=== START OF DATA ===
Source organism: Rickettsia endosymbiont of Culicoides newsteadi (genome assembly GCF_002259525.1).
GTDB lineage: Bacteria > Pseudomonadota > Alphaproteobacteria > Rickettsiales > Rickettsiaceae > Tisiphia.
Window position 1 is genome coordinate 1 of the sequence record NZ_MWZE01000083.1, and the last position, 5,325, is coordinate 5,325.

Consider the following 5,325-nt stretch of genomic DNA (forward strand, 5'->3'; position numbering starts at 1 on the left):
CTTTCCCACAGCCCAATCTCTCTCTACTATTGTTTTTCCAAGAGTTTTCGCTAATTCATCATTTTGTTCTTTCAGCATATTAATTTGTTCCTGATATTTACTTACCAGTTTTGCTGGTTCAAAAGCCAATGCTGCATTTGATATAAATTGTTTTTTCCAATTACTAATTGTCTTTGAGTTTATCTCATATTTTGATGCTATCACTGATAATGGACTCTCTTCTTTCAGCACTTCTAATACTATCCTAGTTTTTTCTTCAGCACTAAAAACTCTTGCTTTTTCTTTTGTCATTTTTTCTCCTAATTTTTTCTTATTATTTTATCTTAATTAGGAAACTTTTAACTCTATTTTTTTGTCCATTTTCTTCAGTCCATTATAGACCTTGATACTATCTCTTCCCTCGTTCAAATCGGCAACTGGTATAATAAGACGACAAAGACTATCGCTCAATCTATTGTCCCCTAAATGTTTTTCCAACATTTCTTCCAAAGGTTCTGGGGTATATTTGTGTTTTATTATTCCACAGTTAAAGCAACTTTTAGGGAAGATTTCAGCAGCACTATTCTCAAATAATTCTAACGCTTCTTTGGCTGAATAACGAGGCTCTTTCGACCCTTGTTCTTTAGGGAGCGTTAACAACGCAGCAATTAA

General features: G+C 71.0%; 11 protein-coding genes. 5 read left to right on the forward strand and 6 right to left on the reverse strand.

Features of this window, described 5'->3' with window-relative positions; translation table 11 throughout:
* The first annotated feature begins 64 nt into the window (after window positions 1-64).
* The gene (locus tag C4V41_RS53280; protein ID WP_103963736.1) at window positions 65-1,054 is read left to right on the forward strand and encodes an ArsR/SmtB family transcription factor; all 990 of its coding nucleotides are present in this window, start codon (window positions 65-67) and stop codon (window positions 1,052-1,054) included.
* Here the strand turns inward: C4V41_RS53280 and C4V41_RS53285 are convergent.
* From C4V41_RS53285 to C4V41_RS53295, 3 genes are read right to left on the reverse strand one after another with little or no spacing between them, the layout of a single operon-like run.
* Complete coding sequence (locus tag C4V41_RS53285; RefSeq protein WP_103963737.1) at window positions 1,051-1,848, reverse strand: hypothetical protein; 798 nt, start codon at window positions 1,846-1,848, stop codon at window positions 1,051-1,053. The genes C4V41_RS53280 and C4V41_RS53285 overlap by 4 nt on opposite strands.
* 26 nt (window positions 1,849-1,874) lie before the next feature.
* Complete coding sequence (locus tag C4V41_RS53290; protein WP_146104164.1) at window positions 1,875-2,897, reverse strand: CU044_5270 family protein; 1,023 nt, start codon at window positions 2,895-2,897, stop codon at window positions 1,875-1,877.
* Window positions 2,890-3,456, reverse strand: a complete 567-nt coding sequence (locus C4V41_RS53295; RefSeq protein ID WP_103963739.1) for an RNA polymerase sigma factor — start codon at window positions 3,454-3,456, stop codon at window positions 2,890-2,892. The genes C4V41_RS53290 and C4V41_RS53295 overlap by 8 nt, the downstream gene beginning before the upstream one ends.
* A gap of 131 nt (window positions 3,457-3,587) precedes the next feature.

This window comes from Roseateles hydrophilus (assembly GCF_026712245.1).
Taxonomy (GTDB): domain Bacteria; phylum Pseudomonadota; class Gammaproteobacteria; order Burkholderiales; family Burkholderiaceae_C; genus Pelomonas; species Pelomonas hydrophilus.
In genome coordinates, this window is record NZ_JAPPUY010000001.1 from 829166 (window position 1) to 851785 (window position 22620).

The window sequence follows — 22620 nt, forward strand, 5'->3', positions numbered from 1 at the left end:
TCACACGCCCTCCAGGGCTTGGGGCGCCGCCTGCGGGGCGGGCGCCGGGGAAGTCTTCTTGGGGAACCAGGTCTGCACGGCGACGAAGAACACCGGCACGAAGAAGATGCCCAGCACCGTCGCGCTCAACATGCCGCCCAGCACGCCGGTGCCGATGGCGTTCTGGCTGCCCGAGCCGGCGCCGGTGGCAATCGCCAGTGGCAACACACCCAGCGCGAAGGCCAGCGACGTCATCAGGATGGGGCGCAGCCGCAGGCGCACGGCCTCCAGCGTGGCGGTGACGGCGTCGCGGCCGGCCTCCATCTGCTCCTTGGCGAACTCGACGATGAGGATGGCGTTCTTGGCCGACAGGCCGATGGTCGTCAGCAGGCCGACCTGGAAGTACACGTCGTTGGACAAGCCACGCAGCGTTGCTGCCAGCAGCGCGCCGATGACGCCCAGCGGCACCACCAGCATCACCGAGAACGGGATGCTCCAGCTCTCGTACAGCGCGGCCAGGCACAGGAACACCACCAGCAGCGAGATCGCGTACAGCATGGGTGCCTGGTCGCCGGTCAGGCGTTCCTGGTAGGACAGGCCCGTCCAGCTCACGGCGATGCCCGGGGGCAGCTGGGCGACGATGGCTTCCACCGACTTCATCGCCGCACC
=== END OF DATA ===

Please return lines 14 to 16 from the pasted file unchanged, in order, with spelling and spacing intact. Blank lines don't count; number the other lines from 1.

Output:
* Complete coding sequence (locus tag C4V41_RS53290; protein WP_146104164.1) at window positions 1,875-2,897, reverse strand: CU044_5270 family protein; 1,023 nt, start codon at window positions 2,895-2,897, stop codon at window positions 1,875-1,877.
* Window positions 2,890-3,456, reverse strand: a complete 567-nt coding sequence (locus C4V41_RS53295; RefSeq protein ID WP_103963739.1) for an RNA polymerase sigma factor — start codon at window positions 3,454-3,456, stop codon at window positions 2,890-2,892. The genes C4V41_RS53290 and C4V41_RS53295 overlap by 8 nt, the downstream gene beginning before the upstream one ends.
* A gap of 131 nt (window positions 3,457-3,587) precedes the next feature.